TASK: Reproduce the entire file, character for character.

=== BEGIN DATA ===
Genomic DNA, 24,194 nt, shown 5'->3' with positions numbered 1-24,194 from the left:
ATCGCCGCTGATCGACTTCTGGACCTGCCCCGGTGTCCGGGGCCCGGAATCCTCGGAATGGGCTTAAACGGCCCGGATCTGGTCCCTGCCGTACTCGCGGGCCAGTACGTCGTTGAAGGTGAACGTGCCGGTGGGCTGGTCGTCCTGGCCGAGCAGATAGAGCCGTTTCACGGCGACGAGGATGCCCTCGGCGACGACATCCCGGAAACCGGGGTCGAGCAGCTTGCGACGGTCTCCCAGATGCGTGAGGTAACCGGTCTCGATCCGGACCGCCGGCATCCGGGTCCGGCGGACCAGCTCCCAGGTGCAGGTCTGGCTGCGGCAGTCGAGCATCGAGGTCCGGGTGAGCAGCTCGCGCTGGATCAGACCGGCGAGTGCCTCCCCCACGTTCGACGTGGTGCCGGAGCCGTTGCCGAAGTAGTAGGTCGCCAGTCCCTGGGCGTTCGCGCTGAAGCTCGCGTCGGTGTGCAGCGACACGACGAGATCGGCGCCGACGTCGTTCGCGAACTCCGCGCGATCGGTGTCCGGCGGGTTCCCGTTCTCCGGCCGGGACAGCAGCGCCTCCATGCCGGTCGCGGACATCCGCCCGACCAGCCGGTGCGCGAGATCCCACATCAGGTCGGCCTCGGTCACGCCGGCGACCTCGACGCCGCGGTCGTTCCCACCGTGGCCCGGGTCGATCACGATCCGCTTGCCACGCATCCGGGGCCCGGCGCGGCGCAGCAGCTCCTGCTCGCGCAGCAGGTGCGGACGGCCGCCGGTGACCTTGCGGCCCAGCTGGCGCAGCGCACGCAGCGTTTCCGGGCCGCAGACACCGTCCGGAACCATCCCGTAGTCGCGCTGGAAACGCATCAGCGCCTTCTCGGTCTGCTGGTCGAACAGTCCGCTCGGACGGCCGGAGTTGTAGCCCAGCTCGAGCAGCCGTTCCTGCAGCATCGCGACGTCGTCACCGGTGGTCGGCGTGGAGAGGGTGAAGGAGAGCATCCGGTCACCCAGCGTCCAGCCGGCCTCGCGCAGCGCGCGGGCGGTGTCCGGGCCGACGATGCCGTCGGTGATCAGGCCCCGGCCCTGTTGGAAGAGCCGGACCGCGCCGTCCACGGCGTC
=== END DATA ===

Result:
Genomic DNA, 24,194 nt, shown 5'->3' with positions numbered 1-24,194 from the left:
ATCGCCGCTGATCGACTTCTGGACCTGCCCCGGTGTCCGGGGCCCGGAATCCTCGGAATGGGCTTAAACGGCCCGGATCTGGTCCCTGCCGTACTCGCGGGCCAGTACGTCGTTGAAGGTGAACGTGCCGGTGGGCTGGTCGTCCTGGCCGAGCAGATAGAGCCGTTTCACGGCGACGAGGATGCCCTCGGCGACGACATCCCGGAAACCGGGGTCGAGCAGCTTGCGACGGTCTCCCAGATGCGTGAGGTAACCGGTCTCGATCCGGACCGCCGGCATCCGGGTCCGGCGGACCAGCTCCCAGGTGCAGGTCTGGCTGCGGCAGTCGAGCATCGAGGTCCGGGTGAGCAGCTCGCGCTGGATCAGACCGGCGAGTGCCTCCCCCACGTTCGACGTGGTGCCGGAGCCGTTGCCGAAGTAGTAGGTCGCCAGTCCCTGGGCGTTCGCGCTGAAGCTCGCGTCGGTGTGCAGCGACACGACGAGATCGGCGCCGACGTCGTTCGCGAACTCCGCGCGATCGGTGTCCGGCGGGTTCCCGTTCTCCGGCCGGGACAGCAGCGCCTCCATGCCGGTCGCGGACATCCGCCCGACCAGCCGGTGCGCGAGATCCCACATCAGGTCGGCCTCGGTCACGCCGGCGACCTCGACGCCGCGGTCGTTCCCACCGTGGCCCGGGTCGATCACGATCCGCTTGCCACGCATCCGGGGCCCGGCGCGGCGCAGCAGCTCCTGCTCGCGCAGCAGGTGCGGACGGCCGCCGGTGACCTTGCGGCCCAGCTGGCGCAGCGCACGCAGCGTTTCCGGGCCGCAGACACCGTCCGGAACCATCCCGTAGTCGCGCTGGAAACGCATCAGCGCCTTCTCGGTCTGCTGGTCGAACAGTCCGCTCGGACGGCCGGAGTTGTAGCCCAGCTCGAGCAGCCGTTCCTGCAGCATCGCGACGTCGTCACCGGTGGTCGGCGTGGAGAGGGTGAAGGAGAGCATCCGGTCACCCAGCGTCCAGCCGGCCTCGCGCAGCGCGCGGGCGGTGTCCGGGCCGACGATGCCGTCGGTGATCAGGCCCCGGCCCTGTTGGAAGAGCCGGACCGCGCCGTCCACGGCGTC